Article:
The Threat of an Emboldened Iran

Chinese President Xi Jinping holds a welcoming ceremony for visiting President of the Islamic Republic of Iran Ebrahim Raisi in February 2023. (Photo by Pang Xinglei/Xinhua via Getty Images)

The Palestinian-Israeli conflict shows no signs of abating: Two distinctly different peoples with mutually abrasive cultures wanting the same land don’t become friendlier with time. Israelis and Palestinians will continue to co-exist unpleasantly with frequent outbursts of violence. But the existential conflict between the larger Arab world and Israel has petered out. That leaves the Islamic Republic of Iran as the one Muslim state that has a pretty ardent desire, though not the means, to off Israel.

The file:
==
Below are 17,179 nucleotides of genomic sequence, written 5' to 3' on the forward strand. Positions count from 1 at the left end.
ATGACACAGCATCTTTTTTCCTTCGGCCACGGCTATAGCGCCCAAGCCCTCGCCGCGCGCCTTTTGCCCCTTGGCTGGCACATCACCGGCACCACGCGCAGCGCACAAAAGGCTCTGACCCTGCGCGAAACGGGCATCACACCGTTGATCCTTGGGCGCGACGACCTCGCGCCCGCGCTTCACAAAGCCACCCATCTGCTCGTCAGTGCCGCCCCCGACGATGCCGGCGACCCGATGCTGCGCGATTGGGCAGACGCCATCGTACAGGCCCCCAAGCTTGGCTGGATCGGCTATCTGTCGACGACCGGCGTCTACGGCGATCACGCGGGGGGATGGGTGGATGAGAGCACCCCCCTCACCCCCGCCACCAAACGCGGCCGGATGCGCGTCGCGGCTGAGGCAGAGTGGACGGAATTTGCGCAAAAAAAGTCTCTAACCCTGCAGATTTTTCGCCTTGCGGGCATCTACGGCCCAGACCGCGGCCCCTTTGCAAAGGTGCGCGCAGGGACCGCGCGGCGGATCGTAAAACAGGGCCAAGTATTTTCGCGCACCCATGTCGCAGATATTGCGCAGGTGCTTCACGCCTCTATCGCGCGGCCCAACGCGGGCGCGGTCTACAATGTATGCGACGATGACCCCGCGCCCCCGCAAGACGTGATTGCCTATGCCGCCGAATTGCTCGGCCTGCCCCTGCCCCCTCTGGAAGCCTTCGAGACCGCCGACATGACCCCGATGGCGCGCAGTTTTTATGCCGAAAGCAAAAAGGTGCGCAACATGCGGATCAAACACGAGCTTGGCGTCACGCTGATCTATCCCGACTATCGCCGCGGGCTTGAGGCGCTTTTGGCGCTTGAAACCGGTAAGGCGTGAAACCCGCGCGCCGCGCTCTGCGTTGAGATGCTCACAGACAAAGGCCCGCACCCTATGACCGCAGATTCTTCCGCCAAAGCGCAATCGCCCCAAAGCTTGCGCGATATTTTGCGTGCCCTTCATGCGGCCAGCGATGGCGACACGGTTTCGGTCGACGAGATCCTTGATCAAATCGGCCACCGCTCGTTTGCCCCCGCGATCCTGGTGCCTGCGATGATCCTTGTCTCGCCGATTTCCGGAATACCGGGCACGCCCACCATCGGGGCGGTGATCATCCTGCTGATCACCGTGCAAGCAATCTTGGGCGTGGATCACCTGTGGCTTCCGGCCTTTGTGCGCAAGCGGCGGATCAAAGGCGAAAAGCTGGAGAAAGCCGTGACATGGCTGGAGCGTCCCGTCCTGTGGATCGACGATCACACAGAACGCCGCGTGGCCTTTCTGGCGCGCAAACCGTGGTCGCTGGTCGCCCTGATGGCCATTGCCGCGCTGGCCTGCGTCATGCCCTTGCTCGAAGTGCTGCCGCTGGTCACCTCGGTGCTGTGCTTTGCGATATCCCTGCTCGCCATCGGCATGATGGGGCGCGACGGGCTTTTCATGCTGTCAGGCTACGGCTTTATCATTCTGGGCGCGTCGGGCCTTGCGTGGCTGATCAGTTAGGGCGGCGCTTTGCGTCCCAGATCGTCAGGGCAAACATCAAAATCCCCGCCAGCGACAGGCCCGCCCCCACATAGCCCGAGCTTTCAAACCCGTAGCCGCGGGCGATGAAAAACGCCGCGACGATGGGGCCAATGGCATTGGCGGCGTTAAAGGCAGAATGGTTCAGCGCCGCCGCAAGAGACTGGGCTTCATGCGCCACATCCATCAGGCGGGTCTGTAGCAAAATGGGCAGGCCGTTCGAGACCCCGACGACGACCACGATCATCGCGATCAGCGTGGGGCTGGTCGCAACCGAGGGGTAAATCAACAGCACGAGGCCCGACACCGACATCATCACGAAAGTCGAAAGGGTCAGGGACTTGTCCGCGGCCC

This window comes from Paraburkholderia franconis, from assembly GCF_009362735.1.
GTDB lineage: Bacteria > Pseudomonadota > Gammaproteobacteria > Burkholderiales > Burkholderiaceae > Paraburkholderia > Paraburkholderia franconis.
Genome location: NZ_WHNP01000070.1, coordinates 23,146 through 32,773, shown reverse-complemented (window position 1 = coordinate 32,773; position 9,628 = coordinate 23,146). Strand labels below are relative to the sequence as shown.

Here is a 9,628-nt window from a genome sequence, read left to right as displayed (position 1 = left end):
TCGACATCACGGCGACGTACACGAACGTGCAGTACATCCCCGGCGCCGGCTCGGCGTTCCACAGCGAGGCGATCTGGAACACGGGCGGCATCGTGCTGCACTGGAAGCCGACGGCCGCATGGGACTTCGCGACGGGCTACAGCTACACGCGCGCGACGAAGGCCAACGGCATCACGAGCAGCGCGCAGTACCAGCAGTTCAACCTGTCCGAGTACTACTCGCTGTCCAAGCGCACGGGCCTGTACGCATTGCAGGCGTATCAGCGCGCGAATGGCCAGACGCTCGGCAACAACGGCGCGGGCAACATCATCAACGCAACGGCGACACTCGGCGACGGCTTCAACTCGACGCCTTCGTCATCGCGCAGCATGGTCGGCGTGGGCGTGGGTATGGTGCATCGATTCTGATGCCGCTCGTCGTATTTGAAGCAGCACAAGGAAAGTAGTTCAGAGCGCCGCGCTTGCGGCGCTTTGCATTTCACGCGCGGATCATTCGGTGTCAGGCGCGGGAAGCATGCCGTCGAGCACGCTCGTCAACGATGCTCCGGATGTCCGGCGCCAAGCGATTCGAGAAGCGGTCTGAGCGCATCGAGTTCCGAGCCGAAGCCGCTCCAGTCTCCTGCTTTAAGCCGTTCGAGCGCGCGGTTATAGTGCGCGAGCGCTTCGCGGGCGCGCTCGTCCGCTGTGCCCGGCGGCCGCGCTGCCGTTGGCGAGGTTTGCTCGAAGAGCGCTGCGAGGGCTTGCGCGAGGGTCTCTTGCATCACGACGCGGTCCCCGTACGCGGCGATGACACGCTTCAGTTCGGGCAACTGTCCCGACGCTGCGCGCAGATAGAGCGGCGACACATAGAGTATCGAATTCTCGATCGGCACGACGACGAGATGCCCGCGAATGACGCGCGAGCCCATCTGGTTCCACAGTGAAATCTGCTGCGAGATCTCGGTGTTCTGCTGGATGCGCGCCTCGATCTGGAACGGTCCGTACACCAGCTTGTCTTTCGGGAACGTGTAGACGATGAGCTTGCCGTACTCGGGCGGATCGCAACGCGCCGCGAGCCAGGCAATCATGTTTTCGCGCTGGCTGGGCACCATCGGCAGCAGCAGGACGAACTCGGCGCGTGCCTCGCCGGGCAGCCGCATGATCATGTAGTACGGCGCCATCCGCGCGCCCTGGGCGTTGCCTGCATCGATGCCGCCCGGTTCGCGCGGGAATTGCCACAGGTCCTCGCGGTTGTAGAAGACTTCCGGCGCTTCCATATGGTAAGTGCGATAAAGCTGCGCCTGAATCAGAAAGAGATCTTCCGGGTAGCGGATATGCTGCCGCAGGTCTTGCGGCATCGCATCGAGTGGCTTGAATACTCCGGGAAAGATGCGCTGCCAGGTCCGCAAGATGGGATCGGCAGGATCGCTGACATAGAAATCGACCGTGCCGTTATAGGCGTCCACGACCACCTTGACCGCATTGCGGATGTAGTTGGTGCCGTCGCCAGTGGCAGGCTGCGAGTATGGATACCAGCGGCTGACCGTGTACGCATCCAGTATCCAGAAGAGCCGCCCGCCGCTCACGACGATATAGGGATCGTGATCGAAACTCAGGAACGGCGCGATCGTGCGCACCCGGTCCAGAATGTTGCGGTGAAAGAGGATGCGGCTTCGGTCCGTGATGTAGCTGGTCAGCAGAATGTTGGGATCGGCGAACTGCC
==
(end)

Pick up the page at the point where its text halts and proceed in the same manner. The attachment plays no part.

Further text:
Arab societies are too weary, fragile, and intellectually transformed to sustain the secular, anti-Zionist ideologies born during European colonialism and the Cold War. America’s retrenchment in the Middle East and the concurrent rise of Shiite Iran brought on the Abraham Accords: The Sunni Arab rulers in the Gulf, who’d done much to fuel anti-Zionism and militant Islam, had more pressing concerns than the Palestinians. 

But the duel between Iran and Israel is intensifying. 

The Biden administration clearly wants to believe that some new nuclear deal with Tehran could calm the Middle East but it wouldn’t. Israeli and Iranian calculations toward each other would remain essentially the same. And Iran’s supreme leader, Ali Khamenei, has clearly told Washington that nuclear negotiations are over.

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